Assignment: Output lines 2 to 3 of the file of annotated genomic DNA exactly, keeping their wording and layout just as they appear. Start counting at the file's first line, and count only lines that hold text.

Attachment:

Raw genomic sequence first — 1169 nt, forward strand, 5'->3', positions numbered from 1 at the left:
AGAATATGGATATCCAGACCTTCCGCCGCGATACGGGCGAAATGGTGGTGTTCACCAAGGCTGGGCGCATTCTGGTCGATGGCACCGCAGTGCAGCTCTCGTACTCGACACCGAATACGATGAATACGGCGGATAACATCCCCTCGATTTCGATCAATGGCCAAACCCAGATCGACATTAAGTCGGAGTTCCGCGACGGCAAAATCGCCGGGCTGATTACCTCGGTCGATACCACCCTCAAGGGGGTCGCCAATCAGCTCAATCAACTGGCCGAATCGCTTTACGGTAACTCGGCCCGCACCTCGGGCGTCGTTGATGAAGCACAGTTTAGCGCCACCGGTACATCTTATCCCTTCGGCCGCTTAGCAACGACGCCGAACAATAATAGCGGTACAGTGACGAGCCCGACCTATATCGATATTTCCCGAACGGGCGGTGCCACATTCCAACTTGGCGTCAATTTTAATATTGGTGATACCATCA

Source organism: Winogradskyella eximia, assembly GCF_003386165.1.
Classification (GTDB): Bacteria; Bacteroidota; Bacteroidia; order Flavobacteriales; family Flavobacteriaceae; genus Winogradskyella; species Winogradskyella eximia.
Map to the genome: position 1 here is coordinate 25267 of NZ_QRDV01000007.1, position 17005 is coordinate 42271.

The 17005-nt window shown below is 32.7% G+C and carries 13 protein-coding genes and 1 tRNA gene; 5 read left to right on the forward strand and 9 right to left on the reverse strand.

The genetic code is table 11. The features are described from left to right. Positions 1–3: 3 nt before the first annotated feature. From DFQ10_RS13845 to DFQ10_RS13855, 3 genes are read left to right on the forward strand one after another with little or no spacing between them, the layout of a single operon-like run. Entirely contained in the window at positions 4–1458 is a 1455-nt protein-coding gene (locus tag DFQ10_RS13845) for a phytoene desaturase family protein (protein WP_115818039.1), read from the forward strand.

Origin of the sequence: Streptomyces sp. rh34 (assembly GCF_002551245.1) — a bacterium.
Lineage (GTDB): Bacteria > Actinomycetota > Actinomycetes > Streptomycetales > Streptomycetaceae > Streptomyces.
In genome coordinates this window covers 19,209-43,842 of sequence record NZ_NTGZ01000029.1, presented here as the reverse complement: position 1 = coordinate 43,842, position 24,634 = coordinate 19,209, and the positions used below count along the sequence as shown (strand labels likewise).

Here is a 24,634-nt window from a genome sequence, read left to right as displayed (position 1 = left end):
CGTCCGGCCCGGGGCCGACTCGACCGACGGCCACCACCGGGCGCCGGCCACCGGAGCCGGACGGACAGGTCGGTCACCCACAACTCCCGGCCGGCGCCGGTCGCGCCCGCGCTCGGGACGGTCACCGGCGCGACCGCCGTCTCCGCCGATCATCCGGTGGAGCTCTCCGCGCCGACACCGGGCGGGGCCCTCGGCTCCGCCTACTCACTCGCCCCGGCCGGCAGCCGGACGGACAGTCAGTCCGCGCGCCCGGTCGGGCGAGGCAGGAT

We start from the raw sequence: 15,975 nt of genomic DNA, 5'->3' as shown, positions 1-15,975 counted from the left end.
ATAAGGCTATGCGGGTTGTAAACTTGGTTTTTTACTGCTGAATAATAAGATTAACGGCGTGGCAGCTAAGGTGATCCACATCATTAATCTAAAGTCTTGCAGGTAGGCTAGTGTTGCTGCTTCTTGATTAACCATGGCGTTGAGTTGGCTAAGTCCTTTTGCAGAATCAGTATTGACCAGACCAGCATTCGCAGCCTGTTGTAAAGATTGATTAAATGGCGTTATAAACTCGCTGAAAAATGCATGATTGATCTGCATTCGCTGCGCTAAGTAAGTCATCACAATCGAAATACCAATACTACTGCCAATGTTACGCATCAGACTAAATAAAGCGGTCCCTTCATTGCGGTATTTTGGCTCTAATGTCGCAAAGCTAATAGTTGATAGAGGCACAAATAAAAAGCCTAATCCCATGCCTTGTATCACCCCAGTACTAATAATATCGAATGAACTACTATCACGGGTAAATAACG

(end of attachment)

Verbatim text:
AGAATATGGATATCCAGACCTTCCGCCGCGATACGGGCGAAATGGTGGTGTTCACCAAGGCTGGGCGCATTCTGGTCGATGGCACCGCAGTGCAGCTCTCGTACTCGACACCGAATACGATGAATACGGCGGATAACATCCCCTCGATTTCGATCAATGGCCAAACCCAGATCGACATTAAGTCGGAGTTCCGCGACGGCAAAATCGCCGGGCTGATTACCTCGGTCGATACCACCCTCAAGGGGGTCGCCAATCAGCTCAATCAACTGGCCGAATCGCTTTACGGTAACTCGGCCCGCACCTCGGGCGTCGTTGATGAAGCACAGTTTAGCGCCACCGGTACATCTTATCCCTTCGGCCGCTTAGCAACGACGCCGAACAATAATAGCGGTACAGTGACGAGCCCGACCTATATCGATATTTCCCGAACGGGCGGTGCCACATTCCAACTTGGCGTCAATTTTAATATTGGTGATACCATCA

Source organism: Winogradskyella eximia, assembly GCF_003386165.1.